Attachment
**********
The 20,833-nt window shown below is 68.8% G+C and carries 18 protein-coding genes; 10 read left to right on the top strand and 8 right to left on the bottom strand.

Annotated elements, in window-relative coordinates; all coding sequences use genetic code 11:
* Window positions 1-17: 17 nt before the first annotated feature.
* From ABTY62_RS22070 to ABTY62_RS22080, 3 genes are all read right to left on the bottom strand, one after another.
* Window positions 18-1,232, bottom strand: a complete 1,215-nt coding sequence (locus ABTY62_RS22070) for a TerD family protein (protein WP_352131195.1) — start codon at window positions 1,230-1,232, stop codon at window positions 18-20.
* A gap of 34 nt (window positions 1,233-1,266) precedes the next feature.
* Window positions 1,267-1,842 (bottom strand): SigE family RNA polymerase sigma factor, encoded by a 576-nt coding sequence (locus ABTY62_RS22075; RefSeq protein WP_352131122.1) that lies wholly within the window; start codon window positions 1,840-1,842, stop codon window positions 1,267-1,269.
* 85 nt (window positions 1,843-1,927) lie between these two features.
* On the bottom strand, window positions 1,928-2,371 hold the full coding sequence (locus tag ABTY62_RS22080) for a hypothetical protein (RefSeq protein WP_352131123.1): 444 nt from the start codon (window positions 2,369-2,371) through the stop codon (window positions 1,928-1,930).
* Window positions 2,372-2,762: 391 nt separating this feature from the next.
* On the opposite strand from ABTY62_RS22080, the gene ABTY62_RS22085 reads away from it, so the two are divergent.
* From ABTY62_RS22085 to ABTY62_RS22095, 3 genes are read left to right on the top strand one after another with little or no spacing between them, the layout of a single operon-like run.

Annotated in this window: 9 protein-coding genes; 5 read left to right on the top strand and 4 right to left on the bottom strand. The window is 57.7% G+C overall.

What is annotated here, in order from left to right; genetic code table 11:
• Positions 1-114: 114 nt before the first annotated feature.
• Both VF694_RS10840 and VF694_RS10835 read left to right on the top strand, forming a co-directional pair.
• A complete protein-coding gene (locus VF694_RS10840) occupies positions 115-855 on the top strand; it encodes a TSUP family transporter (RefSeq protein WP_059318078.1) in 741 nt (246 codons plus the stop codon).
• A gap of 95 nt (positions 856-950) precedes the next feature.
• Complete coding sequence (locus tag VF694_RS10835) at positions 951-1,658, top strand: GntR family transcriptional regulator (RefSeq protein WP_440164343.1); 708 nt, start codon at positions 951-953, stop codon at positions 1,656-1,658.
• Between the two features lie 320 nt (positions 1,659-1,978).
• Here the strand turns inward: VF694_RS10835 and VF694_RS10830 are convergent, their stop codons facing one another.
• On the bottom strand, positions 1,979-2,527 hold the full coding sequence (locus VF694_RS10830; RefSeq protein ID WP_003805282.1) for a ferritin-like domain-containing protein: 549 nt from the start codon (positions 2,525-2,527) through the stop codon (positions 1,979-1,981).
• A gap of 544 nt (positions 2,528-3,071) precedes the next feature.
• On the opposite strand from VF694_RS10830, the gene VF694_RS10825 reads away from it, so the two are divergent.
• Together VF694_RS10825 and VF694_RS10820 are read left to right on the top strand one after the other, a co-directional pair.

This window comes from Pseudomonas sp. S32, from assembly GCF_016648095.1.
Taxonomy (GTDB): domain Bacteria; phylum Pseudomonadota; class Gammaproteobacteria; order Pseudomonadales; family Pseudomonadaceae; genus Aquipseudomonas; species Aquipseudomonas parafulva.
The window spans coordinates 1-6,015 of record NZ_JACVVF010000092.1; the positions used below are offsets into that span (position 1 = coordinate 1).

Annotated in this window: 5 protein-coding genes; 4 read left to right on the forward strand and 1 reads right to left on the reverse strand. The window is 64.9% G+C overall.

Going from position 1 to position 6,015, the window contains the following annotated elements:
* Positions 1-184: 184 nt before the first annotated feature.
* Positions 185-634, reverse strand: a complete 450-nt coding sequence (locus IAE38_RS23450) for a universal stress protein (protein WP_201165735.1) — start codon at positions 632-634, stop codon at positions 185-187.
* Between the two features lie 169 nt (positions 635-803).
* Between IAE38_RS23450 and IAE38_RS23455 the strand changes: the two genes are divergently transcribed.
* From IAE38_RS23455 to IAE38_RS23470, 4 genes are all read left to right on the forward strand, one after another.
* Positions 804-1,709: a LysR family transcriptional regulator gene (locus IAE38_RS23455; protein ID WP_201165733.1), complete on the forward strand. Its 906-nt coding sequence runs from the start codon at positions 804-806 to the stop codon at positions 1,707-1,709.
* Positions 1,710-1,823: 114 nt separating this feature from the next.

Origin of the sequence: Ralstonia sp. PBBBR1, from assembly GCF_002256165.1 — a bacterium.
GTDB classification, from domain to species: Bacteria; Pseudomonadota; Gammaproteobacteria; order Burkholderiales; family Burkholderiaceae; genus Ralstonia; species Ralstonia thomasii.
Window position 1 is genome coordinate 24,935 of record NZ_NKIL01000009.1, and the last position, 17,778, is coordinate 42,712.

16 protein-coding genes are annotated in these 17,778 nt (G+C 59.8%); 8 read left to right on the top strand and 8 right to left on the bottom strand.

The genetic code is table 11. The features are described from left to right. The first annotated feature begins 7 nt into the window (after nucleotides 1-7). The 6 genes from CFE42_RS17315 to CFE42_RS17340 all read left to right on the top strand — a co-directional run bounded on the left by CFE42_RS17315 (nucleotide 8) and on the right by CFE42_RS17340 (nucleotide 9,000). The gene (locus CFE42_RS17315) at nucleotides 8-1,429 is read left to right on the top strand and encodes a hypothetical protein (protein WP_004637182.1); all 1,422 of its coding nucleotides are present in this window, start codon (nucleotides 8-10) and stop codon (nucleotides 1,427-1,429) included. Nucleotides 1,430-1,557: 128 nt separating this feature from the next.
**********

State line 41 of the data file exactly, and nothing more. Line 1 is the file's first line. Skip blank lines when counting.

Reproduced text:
16 protein-coding genes are annotated in these 17,778 nt (G+C 59.8%); 8 read left to right on the top strand and 8 right to left on the bottom strand.